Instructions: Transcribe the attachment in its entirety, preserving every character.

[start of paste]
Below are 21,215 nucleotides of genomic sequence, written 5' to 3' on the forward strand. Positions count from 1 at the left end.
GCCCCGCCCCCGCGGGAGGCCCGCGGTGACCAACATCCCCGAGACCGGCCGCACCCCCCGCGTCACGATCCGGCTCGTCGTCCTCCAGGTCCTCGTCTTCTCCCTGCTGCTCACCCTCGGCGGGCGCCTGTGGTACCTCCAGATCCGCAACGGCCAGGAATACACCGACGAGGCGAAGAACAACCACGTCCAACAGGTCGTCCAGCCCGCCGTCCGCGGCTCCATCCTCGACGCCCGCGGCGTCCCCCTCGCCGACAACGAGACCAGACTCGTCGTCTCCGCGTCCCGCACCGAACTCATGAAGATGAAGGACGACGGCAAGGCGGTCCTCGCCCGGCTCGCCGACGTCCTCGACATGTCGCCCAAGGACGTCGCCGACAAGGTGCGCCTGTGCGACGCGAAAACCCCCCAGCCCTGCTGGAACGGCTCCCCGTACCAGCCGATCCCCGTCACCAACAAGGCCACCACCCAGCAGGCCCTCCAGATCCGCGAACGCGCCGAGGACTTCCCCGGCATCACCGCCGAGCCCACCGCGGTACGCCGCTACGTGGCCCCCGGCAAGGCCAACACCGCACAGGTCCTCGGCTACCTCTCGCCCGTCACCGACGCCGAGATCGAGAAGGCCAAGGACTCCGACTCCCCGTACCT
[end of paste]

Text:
Below are 21,215 nucleotides of genomic sequence, written 5' to 3' on the forward strand. Positions count from 1 at the left end.
GCCCCGCCCCCGCGGGAGGCCCGCGGTGACCAACATCCCCGAGACCGGCCGCACCCCCCGCGTCACGATCCGGCTCGTCGTCCTCCAGGTCCTCGTCTTCTCCCTGCTGCTCACCCTCGGCGGGCGCCTGTGGTACCTCCAGATCCGCAACGGCCAGGAATACACCGACGAGGCGAAGAACAACCACGTCCAACAGGTCGTCCAGCCCGCCGTCCGCGGCTCCATCCTCGACGCCCGCGGCGTCCCCCTCGCCGACAACGAGACCAGACTCGTCGTCTCCGCGTCCCGCACCGAACTCATGAAGATGAAGGACGACGGCAAGGCGGTCCTCGCCCGGCTCGCCGACGTCCTCGACATGTCGCCCAAGGACGTCGCCGACAAGGTGCGCCTGTGCGACGCGAAAACCCCCCAGCCCTGCTGGAACGGCTCCCCGTACCAGCCGATCCCCGTCACCAACAAGGCCACCACCCAGCAGGCCCTCCAGATCCGCGAACGCGCCGAGGACTTCCCCGGCATCACCGCCGAGCCCACCGCGGTACGCCGCTACGTGGCCCCCGGCAAGGCCAACACCGCACAGGTCCTCGGCTACCTCTCGCCCGTCACCGACGCCGAGATCGAGAAGGCCAAGGACTCCGACTCCCCGTACCT